The annual North Mississippi Hill Country Picnic is a large outdoor two-day concert that was started by Mississippi bluesman Kenny Brown and his wife Sarah as a way to preserve the unique Hill Country blues tradition made famous by R. L. Burnside and Junior Kimbrough. The event began as a small picnic at their house near Potts Camp, but has grown over the years and moved several times, as it is always in need of bigger quarters. This year, the picnic was held at Betty Davis’ Ponderosa, near the intersection of Highway 7 and Highway 310 south of Waterford, and it featured great music, good food and unique arts and crafts. Unfortunately, the Oxford area had received a series of strong storms on Thursday night, and although they were isolated, they were enough to leave parts of the festival grounds as mud bogs, but the area nearest the stage was laid down with grass, and the muddy areas had been bridged with large wooden pallets, so most people were able to stay clean and dry, except for the ones who got down in the mud intentionally!
I had taken off work early on Thursday June 27th because I read online that there was live blues every Thursday night during the summer on the square in Holly Springs, Mississippi. Unfortunately, when I got to Holly Springs, there was not much going on at all, and certainly no signs of any live music. I spent the next half hour taking photographs around the courthouse square, and finally asked someone about the blues music on the square, and they told me that it would be starting up on the following week.
Kent “Kinny” Kimbrough is one of Junior Kimbrough’s sons, but I was unfamiliar with Markus James, a blues/rock musician who has been travelling regularly to Mali and collaborating with Malian musicians, inspired by theories that place Mali as the place of origin for much of what we think of as blues music. James’ practice seems to be to use sets of traditional blues lyrics, but to weld them to different compositions, often based on traditional rhythmic patterns with a more amplified guitar sound. Kinny is of course an excellent drummer, and he provided the perfect rhythmic propulsion for James’ ideas. Of course, just as Brad Webb’s performance had been adversely affected by Yngwie Malmsteen, Kinny Kimbrough and Markus James’ was challenged by the Deftones shrieking and screaming on the FedEx stage quite nearby. Still, the musicians fought through it, and a small, appreciative crowd gathered around the tiny blues shack. Markus James has recorded several albums, the most recent of which seems to be Snakeskin Violin, recorded in Mississippi and Mali. Kent Kimbrough’s only album is 2010’s Super Funky on Justin Showah’s really cool Hill Country Records label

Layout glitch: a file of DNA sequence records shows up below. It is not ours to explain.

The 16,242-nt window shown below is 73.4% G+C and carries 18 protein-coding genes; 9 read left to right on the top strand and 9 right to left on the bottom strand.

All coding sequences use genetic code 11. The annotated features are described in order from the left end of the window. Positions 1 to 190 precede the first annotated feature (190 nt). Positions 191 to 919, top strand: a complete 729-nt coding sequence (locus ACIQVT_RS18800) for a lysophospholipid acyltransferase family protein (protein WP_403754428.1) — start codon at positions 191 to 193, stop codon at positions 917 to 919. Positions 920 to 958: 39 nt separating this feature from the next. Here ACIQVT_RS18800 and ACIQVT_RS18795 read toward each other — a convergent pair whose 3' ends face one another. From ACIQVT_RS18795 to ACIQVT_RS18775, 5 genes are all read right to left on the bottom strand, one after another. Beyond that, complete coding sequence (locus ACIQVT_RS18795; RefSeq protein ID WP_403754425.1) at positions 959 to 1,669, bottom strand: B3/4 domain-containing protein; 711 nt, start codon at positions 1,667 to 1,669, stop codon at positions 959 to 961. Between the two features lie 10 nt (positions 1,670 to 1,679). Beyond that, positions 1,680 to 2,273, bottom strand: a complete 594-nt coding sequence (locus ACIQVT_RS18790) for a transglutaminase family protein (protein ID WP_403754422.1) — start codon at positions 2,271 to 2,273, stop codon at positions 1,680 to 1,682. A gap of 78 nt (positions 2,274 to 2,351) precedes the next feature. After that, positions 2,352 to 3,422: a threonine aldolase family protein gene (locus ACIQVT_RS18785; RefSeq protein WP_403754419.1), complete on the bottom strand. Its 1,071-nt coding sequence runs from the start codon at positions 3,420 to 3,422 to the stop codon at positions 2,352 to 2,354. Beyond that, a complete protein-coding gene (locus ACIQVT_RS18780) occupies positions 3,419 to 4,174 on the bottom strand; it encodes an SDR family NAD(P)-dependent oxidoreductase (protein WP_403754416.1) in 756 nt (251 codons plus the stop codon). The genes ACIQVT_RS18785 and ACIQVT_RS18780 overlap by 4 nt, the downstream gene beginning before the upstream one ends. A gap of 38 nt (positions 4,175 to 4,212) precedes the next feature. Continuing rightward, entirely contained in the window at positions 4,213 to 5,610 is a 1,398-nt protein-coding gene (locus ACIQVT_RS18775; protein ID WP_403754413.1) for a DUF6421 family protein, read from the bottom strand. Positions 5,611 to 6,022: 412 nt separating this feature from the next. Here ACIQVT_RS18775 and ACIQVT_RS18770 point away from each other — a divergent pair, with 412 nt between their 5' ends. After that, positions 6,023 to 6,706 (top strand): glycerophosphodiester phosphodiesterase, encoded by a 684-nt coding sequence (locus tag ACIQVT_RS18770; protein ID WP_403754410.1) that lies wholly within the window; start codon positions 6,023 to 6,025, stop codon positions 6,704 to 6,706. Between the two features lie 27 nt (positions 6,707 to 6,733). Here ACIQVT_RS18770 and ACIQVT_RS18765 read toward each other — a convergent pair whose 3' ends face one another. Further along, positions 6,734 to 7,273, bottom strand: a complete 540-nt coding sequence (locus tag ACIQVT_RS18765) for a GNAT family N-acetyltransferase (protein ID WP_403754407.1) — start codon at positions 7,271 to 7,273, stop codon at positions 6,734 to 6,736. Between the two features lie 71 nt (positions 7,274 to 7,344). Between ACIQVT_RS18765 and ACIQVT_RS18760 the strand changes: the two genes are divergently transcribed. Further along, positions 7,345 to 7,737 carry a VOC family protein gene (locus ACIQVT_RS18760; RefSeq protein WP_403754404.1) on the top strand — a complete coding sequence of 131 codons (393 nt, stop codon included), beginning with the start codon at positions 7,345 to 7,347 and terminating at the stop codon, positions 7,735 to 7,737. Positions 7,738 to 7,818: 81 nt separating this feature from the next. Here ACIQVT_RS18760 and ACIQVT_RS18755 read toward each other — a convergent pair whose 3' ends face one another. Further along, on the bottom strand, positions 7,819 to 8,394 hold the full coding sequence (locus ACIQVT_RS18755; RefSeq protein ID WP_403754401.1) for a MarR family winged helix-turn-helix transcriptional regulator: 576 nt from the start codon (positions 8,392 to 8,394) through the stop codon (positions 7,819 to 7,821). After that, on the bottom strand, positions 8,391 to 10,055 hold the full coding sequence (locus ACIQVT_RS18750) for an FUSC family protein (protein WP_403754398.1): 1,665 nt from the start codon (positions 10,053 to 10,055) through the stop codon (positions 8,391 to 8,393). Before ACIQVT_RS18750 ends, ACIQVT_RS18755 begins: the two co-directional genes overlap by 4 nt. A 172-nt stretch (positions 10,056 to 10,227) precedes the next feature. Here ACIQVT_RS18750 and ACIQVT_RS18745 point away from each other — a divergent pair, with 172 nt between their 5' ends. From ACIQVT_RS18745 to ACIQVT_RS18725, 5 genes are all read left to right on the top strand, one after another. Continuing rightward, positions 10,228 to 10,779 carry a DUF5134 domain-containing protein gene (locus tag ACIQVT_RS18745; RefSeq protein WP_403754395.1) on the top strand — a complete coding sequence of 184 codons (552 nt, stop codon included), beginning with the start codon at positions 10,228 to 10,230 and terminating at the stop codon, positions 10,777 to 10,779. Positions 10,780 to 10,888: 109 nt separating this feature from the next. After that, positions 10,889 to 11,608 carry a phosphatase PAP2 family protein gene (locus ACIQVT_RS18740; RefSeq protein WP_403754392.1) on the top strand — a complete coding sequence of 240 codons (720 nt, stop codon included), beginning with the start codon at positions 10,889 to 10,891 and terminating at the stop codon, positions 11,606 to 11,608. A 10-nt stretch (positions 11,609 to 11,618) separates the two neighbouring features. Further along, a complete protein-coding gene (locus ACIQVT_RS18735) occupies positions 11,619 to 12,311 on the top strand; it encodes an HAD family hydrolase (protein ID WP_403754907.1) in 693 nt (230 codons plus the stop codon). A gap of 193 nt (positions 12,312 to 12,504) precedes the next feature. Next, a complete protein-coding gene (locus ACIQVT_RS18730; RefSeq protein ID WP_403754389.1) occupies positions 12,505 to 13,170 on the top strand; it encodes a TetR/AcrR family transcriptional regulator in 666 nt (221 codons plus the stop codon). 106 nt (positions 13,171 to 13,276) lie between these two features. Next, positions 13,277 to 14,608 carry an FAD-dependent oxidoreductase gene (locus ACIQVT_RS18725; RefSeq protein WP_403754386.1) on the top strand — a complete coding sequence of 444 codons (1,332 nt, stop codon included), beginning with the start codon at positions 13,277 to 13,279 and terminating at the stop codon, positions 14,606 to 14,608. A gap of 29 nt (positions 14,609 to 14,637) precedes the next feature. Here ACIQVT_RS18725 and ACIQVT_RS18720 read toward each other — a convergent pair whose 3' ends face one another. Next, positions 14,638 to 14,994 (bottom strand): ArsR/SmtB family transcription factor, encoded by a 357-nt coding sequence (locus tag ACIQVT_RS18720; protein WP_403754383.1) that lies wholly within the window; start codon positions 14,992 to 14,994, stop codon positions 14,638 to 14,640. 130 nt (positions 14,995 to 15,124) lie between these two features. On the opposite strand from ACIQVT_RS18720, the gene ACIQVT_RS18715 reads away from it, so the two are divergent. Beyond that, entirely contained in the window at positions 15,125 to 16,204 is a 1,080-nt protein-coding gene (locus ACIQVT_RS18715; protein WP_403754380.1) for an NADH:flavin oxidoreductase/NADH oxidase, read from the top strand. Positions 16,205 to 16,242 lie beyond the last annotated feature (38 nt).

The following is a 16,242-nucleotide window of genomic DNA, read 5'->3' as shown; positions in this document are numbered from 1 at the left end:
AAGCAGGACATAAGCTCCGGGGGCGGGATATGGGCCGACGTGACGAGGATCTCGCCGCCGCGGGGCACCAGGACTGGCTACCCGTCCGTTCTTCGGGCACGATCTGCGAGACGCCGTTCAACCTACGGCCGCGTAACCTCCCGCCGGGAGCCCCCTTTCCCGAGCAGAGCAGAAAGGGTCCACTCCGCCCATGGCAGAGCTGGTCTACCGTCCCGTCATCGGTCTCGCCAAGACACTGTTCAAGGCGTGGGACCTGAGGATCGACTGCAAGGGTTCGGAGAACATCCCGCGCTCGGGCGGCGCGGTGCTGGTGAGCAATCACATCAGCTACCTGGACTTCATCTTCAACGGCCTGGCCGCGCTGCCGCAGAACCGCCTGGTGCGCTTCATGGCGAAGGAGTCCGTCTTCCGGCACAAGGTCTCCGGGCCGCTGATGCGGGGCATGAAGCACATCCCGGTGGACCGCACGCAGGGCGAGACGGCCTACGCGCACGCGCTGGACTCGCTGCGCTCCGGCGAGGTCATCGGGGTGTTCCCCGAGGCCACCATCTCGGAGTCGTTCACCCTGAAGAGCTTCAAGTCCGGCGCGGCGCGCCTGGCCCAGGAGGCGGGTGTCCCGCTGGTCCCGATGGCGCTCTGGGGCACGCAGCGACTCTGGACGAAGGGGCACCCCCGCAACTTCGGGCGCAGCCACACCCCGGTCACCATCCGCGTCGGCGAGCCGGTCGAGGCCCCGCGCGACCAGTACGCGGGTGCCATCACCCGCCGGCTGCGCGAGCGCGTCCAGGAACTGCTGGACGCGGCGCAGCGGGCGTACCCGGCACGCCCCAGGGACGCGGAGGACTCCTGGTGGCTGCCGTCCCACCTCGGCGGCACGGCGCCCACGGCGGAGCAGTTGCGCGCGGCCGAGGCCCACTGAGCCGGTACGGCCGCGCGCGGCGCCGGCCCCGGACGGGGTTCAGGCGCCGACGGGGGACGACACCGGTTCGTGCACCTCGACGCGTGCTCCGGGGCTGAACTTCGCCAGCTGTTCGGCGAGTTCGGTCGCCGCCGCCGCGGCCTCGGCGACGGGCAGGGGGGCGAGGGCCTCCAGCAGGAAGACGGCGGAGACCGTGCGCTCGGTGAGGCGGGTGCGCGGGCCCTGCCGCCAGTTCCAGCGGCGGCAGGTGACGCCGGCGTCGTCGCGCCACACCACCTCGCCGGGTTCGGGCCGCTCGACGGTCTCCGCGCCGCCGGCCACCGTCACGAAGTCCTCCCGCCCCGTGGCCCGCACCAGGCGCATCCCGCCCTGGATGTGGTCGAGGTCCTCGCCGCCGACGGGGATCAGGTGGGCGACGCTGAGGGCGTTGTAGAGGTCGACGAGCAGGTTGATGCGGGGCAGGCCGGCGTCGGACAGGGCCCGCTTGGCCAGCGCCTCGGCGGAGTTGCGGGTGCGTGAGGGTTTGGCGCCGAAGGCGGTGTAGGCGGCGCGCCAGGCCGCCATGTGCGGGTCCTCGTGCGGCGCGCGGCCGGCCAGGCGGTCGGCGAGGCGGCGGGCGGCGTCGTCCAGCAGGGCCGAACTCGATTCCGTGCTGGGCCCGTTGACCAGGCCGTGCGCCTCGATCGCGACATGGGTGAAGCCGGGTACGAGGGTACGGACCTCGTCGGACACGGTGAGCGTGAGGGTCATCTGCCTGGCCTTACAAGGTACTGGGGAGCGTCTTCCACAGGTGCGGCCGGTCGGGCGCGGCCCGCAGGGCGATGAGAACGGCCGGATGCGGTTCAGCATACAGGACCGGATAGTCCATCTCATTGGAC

Mississippi-based Shannon McNally has had a big year, garnering a lot of national attention for her new album Small Town Talk , which consists of covers of some of the superb songs by the late Louisiana songwriter Bobby Charles. This year she kicked off Beale Street Music Festival 2013 just as the rain ended, warming the hearts of a freezing but enthusiastic cadre of fans.
Mississippi-based singer/songwriter Shannon McNally recently released her latest album Small Town Talk, a tribute to the songs of Louisiana’s legendary Bobby Charles, and to commemorate the event, she held an in-store performance and autograph signing at Memphis’ Spin Street Music on Tuesday, 4/23/13. Joined by Memphis guitarist Joe Restivo, McNally performed four songs from the album, including “But I Do”, one of Bobby Charles’ most enduring songs, made famous by the late Clarence “Frogman” Henry. Small Town Talk came out April 16 in stores, and exists on CD and vinyl. It can also be purchased as a digital download from iTunes here: https://itunes.apple.com/us/album/small-town-talk/id616312177.
After RL Boyce finished with his performance, he was followed by Duwayne Burnside, RL Burnside’s son, who was joined on stage by the young singer-songwriter Shannon McNally and drummer Dexter Burnside. McNally, originally from Austin, Texas, relocated to Holly Springs a few years ago, and released her most recent album Small Town Talk this month, featuring the songs of the late Louisiana singer and songwriter Bobby Charles. The album exists in both vinyl and compact disc versions, and is being distributed by Memphis-based Select-O-Hits Music Distribution. According to the Juke Joint Festival schedule, Duwayne was supposed to have been joined by his brother Gary, but he told me after the performance that Gary couldn’t make it.
Sharde Thomas and the Rising Star Fife and Drum Band. Sharde also plays the piano, and incorporates other styles of music into the band’s repertoire. North Mississippi Hill Country Picnic, June 25, 2011
Few musical experiences can compare to the raw power of African-American fife and drum music. Unfortunately, this musical style once found throughout the south is now found only amongst the members of one extended family in Panola County, Mississippi. Sharde Thomas upholds the legacy of her grandfather Otha Turner and his Rising Star Fife and Drum Band. They will be holding their annual picnic on the last weekend of August at Gravel Springs outside of Como, Mississippi.